WhenFirstComputerProducedAprilFoolsJoke

On the April Fools’ Day we would like to cover the serious topic (and I believe we should not be the only one today) of artificial intelligence being able to generate humor. After all, the artificial brain will not be equal to the human one until it is able to produce and recognize jokes.

As, at the beginning of the study or artificial intelligence computer science has mainly focused on the learning algorithms, in the recent years with the neural network development, the researchers have showed much more interest towards computers being able to make jokes.

As confirmed by different scientists and journalists at different moments, the issue is in the definition of humor itself. The subject has been tackled by the psychologists, philosophers, biologists, linguists and sociologists for centuries now, and in spite of the numerous theories, there is little agreement. Should we still stick to the version that humor is a part of human’s creativity that cannot be reproduced by the machines so far?

Ilya Leybovich in iQ by Intel[i] and Joel Warner and Peter McGraw in Wired magazine[ii] have mentioned a number of joke-generating algorithms including STANDUP, the System To Augment Non-speakers’ Dialogue Using Puns and DEviaNT, the Double Entendre via Noun Transfer program. these programs are mainly used on natural language understanding and are fed with powerful ontologies or classified corpora in order to identify relationship between words that would provoke funny meaning. Their capacities are really amazing and the results may be compared to some human generated jokes.

At the same time, these jokes are still based on statistics and are not that spontaneous, context based, and… yes, creative. Joel Warner and Peter McGraw agree with this explaining the nature of humor by the “Benign Violation Theory”[iii], and confirming that when it comes to a “good comedy breaking the rules and reveling in the peculiar”[iv] it is not what a learning algorithm could train itself to do so far.

Another explanation of computers failing to produce humor is provided by Julia Taylor, a professor at Purdue, who insists on the insufficient ability of the machine to fully understand natural language[v].

While being totally in line with that, one would also think that computers do not have the whole historical and cultural baggage that humans have. As often, jokes are culturally determined and will not be funny in any language and every culture either.

One can hardly imagine the linguistic corpus that should be marked and provided to the algorithm so that it could learn about jokes, connotations and play upon words.

Another barrier explained by Julia Taylor and her professor Lawrence Mazlack is the surprise effect due to the gap between the expectation and the joke. “Puns and jokes work, Mazlack argues, because of expectations: We expect one thing and we’re surprised when we get another”[vi]. While the algorithm cannot really expect, and thus cannot experience the surprise effect, Mazlack studies are based on teaching computers understand jokes first providing them with the ontologies producing expectations and explaining the gap when there is humorous effect in the texts.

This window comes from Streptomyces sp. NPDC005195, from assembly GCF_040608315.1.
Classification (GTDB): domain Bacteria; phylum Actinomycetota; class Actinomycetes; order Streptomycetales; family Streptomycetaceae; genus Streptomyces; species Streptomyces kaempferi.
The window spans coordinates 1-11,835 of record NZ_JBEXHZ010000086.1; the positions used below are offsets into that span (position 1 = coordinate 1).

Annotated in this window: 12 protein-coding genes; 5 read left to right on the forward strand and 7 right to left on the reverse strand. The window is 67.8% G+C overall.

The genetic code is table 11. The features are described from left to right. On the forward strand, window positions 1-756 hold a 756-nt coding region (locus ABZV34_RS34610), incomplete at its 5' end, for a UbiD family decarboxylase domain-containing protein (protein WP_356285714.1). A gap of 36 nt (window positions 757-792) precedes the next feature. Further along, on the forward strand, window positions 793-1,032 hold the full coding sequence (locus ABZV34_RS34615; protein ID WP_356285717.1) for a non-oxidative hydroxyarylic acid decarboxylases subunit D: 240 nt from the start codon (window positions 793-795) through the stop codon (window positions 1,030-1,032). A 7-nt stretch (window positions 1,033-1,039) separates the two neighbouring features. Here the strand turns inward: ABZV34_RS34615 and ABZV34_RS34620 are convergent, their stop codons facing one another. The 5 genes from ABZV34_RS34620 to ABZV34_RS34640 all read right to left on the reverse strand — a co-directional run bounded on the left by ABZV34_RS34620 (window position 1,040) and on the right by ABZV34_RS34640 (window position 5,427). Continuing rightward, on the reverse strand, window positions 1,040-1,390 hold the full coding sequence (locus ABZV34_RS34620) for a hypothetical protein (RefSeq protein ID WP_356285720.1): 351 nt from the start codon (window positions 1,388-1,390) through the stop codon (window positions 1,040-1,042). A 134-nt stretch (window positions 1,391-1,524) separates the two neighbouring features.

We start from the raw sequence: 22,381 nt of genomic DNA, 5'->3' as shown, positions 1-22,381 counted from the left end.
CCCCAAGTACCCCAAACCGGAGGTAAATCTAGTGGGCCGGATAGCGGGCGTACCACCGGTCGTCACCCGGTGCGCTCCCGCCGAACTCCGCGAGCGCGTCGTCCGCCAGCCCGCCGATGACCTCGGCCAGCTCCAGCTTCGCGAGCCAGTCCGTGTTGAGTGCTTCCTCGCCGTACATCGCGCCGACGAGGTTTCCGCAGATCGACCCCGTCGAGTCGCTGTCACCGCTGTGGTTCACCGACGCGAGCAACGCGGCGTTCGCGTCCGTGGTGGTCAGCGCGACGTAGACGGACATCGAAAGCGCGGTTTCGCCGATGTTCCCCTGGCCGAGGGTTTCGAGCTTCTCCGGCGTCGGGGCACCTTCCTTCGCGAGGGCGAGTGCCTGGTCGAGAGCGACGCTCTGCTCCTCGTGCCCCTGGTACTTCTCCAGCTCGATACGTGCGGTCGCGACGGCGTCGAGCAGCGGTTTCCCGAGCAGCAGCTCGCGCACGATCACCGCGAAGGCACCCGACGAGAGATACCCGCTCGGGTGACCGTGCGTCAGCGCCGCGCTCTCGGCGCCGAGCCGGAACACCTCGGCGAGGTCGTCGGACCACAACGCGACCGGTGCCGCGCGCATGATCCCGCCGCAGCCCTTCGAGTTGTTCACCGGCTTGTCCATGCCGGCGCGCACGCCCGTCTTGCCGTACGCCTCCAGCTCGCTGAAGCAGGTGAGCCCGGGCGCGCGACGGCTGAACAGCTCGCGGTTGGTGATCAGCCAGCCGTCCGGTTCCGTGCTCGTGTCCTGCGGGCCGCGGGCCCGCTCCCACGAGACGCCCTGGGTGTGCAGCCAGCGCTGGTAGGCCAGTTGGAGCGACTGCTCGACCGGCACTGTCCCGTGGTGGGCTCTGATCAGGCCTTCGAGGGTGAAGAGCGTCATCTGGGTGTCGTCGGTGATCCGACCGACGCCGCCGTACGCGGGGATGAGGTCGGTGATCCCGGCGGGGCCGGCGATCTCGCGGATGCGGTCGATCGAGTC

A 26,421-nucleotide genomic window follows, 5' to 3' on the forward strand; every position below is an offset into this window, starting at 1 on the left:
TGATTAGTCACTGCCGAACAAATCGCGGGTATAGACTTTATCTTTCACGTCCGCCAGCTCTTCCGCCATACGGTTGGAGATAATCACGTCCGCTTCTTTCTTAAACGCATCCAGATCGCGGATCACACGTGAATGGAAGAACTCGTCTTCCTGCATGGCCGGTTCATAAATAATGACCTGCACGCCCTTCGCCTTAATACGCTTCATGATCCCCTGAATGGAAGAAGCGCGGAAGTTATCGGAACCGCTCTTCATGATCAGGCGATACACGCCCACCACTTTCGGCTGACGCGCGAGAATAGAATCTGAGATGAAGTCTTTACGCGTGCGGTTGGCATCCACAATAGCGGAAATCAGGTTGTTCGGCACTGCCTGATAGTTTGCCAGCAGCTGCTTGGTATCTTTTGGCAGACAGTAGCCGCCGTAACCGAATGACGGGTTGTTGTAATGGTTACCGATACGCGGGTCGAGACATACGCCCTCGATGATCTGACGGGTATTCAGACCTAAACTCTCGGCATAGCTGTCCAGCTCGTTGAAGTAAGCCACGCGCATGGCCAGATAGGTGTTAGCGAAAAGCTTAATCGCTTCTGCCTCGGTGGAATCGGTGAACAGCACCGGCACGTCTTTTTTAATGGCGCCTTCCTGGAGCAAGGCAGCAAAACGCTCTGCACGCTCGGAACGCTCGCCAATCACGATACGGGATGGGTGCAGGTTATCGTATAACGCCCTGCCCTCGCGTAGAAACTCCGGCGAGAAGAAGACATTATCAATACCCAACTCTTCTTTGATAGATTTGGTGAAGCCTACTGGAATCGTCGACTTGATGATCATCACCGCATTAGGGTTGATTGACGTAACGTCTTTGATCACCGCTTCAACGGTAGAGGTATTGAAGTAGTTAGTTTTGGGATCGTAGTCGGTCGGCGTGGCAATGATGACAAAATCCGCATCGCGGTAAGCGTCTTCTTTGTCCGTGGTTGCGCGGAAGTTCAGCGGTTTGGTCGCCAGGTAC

Analyzing all this, one may conclude that humor remains the area for improvement for artificial intelligence studies. It may not be of primary importance, like cyber security or health analytics, it is still of a huge importance for the researchers. As working on humor detection and generation promises great progress in natural language understanding, as well as in big data processing and developing neural network algorithms.

image source: Pixabay.com


 

[i] Is Humor the Final Barrier for Artificial Intelligence? by Ilya Leybovich for iQ by Intel, March 23, 2015, available online at http://iq.intel.com/is-humor-the-final-barrier-for-artificial-intelligence/?sr_source=lift_twitter&linkId=13153384, accessed on March 31, 2015
 

[ii] It’s Comedian vs. Computer in a Battle for Humor Supremacy by Joel Warner and Peter McGraw for WIRED, April 1, 2014, available online at http://www.wired.com/2014/04/underwire_0401_funnycomputer/, accessed on March 31, 2015

[iii] Benign Violation Theory by Dr. Peter McGraw, Humor Research Lab, University of Colorado Boulder, 2014, online http://leeds-faculty.colorado.edu/mcgrawp/Benign_Violation_Theory.html, accessed on April 1, 2015

[iv] It’s Comedian vs. Computer in a Battle for Humor Supremacy by Joel Warner and Peter McGraw for WIRED, April 1, 2014, available online at http://www.wired.com/2014/04/underwire_0401_funnycomputer/, accessed on March 31, 2015

[v] Is Humor the Final Barrier for Artificial Intelligence? by Ilya Leybovich for iQ by Intel, March 23, 2015, available online at http://iq.intel.com/is-humor-the-final-barrier-for-artificial-intelligence/?sr_source=lift_twitter&linkId=13153384, accessed on March 31, 2015

[vi] Artificial Intelligence? I'll Say. Why Computers Can't Joke by Drake Bennett for Bloomberg Business, March 23, 2015, available online at http://www.bloomberg.com/bw/articles/2012-03-23/artificial-intelligence-ill-say-dot-why-computers-cant-joke, accessed on March 31, 2015